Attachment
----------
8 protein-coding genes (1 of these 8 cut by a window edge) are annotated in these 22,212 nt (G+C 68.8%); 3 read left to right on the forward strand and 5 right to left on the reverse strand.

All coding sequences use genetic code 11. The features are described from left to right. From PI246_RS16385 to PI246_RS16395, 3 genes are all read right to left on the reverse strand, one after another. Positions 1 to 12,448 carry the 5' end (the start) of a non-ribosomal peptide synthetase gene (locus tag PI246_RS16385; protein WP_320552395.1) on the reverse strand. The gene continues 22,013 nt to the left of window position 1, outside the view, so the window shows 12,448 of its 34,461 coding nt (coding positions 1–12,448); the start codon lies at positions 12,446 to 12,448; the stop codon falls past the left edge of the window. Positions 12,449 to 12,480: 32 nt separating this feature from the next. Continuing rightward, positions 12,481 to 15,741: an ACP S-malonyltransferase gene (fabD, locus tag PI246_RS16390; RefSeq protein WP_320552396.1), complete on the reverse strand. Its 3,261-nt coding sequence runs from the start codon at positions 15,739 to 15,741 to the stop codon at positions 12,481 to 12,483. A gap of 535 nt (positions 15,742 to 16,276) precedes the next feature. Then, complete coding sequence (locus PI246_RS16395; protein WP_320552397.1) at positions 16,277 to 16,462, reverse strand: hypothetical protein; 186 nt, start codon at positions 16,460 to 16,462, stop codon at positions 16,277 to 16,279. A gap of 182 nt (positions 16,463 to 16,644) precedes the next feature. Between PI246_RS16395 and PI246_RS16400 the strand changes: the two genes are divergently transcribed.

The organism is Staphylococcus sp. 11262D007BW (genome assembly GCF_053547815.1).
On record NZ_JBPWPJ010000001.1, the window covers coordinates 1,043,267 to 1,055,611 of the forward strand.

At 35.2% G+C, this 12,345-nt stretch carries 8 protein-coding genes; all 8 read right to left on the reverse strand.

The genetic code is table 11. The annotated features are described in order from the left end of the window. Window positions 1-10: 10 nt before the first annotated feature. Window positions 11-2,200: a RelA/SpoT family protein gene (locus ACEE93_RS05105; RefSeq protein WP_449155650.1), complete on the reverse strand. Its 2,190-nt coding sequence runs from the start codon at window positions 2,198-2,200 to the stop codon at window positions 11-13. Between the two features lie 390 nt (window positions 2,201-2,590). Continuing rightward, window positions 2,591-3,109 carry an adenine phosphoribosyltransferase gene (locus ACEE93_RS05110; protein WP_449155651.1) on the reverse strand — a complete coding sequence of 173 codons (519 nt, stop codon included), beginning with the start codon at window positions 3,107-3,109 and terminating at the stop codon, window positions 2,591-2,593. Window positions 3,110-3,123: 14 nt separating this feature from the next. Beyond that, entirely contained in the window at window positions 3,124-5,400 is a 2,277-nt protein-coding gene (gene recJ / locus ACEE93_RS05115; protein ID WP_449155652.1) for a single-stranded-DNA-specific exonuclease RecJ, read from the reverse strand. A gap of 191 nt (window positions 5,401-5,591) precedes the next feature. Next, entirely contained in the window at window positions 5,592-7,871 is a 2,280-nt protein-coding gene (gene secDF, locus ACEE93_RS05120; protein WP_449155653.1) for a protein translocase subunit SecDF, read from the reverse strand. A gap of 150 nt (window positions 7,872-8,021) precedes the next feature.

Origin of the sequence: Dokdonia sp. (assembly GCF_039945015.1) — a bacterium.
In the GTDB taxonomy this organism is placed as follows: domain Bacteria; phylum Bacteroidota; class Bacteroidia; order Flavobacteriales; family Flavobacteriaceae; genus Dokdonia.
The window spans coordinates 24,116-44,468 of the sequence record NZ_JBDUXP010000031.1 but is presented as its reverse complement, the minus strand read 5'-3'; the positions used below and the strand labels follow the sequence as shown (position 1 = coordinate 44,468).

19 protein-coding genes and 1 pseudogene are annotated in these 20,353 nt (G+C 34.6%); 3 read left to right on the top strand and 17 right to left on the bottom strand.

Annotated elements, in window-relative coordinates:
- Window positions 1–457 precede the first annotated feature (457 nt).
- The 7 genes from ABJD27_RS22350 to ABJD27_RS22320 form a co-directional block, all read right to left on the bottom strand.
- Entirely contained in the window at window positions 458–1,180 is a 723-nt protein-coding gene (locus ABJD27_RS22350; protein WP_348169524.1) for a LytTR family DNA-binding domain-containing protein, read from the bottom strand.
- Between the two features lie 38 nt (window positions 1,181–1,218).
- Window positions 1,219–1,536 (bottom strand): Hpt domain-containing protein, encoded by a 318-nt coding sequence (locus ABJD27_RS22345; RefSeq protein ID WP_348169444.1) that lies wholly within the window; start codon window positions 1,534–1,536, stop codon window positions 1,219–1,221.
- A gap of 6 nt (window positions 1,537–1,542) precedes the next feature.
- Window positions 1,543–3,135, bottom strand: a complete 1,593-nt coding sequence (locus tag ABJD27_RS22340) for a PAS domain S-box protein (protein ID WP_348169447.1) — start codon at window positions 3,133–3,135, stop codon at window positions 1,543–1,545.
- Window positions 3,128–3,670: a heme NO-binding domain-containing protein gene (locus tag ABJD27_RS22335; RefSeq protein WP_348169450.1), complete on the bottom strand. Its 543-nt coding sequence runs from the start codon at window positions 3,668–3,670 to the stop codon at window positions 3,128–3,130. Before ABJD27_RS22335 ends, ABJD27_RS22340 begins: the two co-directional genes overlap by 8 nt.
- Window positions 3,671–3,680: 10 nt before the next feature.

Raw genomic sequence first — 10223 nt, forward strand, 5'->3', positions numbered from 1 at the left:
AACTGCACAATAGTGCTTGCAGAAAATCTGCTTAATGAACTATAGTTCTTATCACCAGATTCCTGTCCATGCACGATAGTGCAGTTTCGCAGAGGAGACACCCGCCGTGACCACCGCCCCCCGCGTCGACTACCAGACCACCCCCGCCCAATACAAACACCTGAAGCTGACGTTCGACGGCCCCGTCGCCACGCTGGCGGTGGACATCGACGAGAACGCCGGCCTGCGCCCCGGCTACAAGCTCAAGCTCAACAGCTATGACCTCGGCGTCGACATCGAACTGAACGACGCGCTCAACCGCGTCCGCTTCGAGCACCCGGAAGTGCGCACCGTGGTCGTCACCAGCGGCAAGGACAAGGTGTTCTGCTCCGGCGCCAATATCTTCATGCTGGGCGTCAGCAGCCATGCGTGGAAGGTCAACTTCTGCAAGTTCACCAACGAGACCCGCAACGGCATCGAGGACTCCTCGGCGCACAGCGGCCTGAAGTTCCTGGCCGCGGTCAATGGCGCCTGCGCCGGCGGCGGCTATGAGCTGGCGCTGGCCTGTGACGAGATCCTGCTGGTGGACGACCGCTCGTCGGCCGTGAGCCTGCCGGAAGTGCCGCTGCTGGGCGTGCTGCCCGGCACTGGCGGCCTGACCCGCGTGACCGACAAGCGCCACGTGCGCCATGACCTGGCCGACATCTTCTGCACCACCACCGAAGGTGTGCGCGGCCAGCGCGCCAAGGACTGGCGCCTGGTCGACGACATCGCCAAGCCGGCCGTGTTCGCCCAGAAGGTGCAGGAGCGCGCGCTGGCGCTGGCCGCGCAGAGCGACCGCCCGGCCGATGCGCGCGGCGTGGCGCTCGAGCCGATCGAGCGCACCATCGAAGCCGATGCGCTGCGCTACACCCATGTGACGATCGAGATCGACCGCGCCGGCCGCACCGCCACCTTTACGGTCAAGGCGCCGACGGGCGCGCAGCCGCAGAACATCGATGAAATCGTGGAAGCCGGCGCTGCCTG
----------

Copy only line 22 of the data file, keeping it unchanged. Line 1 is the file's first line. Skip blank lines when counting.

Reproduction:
AACTGCACAATAGTGCTTGCAGAAAATCTGCTTAATGAACTATAGTTCTTATCACCAGATTCCTGTCCATGCACGATAGTGCAGTTTCGCAGAGGAGACACCCGCCGTGACCACCGCCCCCCGCGTCGACTACCAGACCACCCCCGCCCAATACAAACACCTGAAGCTGACGTTCGACGGCCCCGTCGCCACGCTGGCGGTGGACATCGACGAGAACGCCGGCCTGCGCCCCGGCTACAAGCTCAAGCTCAACAGCTATGACCTCGGCGTCGACATCGAACTGAACGACGCGCTCAACCGCGTCCGCTTCGAGCACCCGGAAGTGCGCACCGTGGTCGTCACCAGCGGCAAGGACAAGGTGTTCTGCTCCGGCGCCAATATCTTCATGCTGGGCGTCAGCAGCCATGCGTGGAAGGTCAACTTCTGCAAGTTCACCAACGAGACCCGCAACGGCATCGAGGACTCCTCGGCGCACAGCGGCCTGAAGTTCCTGGCCGCGGTCAATGGCGCCTGCGCCGGCGGCGGCTATGAGCTGGCGCTGGCCTGTGACGAGATCCTGCTGGTGGACGACCGCTCGTCGGCCGTGAGCCTGCCGGAAGTGCCGCTGCTGGGCGTGCTGCCCGGCACTGGCGGCCTGACCCGCGTGACCGACAAGCGCCACGTGCGCCATGACCTGGCCGACATCTTCTGCACCACCACCGAAGGTGTGCGCGGCCAGCGCGCCAAGGACTGGCGCCTGGTCGACGACATCGCCAAGCCGGCCGTGTTCGCCCAGAAGGTGCAGGAGCGCGCGCTGGCGCTGGCCGCGCAGAGCGACCGCCCGGCCGATGCGCGCGGCGTGGCGCTCGAGCCGATCGAGCGCACCATCGAAGCCGATGCGCTGCGCTACACCCATGTGACGATCGAGATCGACCGCGCCGGCCGCACCGCCACCTTTACGGTCAAGGCGCCGACGGGCGCGCAGCCGCAGAACATCGATGAAATCGTGGAAGCCGGCGCTGCCTG